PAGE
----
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Polygon Gallery in North Vancouver is officially open

Inaugural exhibition focuses on local community and surroundings

The Polygon Gallery is officially open to the public.

After being in the works for nearly three decades, the new 25,000-square-foot facility, billed as Western Canada’s largest photography-focused gallery, opened its doors Nov. 18.

For those involved in the process of getting the former Presentation House Gallery moved to its new shining beacon of a structure at the foot of Lonsdale Avenue, it was a long time coming.

“As early as the early ’90s … there was a concentrated effort of the staff and the gallery to find a new home,” explained director and curator Reid Shier at a media tour for the new gallery last Tuesday.

“They thought that would take a couple of years.”

Presentation House Gallery was founded in 1976, functioning as a community art space at its longtime location at Third Street and Chesterfield Avenue.

In the early 1980s, gallery staff made the decision to focus specifically on photography.

“There was a kind of devoted exercise in re-thinking what the gallery could be and it adopted a mandate to show photography, which at the time was not deemed to be as privileged a medium for artists as it is now,” Shier explained.

If photography was a more scoffed at art form back then, today’s Polygon Gallery shows just how far appreciation for the medium has come.

The $18-million facility is nestled mere steps away from Lonsdale Quay. The spacious, light-filled building features two floors and several large presentation spaces for displaying photography and other mediums.

The building was first designed in 2012 with help from Patkau Architects. The City of North Vancouver voted to approve the gallery’s new home at the foot of Lonsdale in 2014.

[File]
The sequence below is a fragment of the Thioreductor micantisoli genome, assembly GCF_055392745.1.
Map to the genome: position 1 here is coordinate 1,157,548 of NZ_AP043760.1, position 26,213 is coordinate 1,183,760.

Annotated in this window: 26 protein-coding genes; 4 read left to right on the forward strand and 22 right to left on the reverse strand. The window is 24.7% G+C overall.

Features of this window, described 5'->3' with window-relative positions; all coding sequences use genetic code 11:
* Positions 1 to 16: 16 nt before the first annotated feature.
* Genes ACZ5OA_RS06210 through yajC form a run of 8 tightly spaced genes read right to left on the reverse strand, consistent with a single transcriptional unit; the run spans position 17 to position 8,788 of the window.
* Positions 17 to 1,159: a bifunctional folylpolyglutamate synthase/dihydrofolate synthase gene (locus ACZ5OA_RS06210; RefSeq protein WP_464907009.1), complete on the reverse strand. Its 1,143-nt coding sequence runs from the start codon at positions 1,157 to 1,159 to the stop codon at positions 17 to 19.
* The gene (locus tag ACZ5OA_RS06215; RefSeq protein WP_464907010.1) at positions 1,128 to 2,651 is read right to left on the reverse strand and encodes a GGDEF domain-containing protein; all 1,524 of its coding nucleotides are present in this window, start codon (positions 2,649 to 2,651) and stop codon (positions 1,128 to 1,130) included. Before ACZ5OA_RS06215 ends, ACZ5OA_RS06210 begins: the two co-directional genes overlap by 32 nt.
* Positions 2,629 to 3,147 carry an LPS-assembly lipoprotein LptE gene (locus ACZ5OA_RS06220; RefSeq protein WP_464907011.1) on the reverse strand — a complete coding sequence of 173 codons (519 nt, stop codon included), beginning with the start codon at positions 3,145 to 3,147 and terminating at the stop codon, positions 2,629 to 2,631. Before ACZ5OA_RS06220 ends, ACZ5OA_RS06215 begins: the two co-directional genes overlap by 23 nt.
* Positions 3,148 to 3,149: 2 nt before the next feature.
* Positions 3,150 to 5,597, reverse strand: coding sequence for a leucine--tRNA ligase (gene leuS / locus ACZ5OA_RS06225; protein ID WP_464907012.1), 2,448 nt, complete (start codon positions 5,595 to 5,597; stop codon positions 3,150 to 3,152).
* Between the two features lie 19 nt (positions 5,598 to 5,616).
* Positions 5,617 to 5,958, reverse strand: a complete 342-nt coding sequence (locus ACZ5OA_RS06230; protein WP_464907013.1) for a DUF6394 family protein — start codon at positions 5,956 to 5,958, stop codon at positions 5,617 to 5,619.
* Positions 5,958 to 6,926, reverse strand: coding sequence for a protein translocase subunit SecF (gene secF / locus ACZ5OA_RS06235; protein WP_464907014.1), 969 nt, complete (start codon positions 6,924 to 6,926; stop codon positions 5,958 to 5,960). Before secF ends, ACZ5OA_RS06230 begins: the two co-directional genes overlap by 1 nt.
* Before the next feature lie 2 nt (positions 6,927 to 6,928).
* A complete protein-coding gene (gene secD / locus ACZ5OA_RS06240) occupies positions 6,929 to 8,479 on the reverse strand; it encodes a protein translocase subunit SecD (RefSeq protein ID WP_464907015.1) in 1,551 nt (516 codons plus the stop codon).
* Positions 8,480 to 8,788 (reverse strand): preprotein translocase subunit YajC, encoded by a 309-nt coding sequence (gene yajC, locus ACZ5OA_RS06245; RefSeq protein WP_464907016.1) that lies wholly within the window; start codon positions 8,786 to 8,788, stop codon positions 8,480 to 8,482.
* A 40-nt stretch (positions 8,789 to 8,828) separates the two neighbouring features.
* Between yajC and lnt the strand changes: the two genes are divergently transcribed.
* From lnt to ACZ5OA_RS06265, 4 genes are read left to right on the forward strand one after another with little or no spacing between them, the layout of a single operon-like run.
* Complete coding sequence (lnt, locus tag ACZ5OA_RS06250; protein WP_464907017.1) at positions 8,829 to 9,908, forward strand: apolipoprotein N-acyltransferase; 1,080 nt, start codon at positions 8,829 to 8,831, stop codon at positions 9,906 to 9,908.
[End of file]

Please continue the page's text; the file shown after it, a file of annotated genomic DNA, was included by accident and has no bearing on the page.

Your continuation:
Shier said the new building was very specifically designed to fit into the property at 101 Carrie Cates Court in a way that didn’t obstruct Lower Lonsdale’s signature views of Burrard Inlet.

“You’ll note this ground floor glass atrium, which the Patkaus were very specific about making that as people, pedestrians, walked down Lonsdale and came across Carrie Cates (Court) that they weren’t met with this kind of monolithic structure,” he said.

While the design of the building isn’t meant to evoke a monolith, Polygon Gallery’s inaugural exhibition in the new space is certainly colossal, with Shier noting in a curatorial statement that it’s the most ambitious project in the gallery’s history.

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The silhouette of Polygon Gallery director and curator Reid Shier is visible as he discusses N. Vancouver, the gallery’s inaugural exhibition at its new space at the foot of Lonsdale Avenue. The venue, formerly called Presentation House Gallery, opened Nov. 18 - photo Cindy Goodman, North Shore News

The N. Vancouver exhibition, on display until April 30, 2018, brings together more than 15 regional artists, mainly working in photography, to present pieces specifically on the theme of the gallery’s hometown and surroundings.

“It’s really important to me that the first exhibition in this new building really reflected a view of our hometown of North Vancouver but also the North Shore and its long history,” Shier said.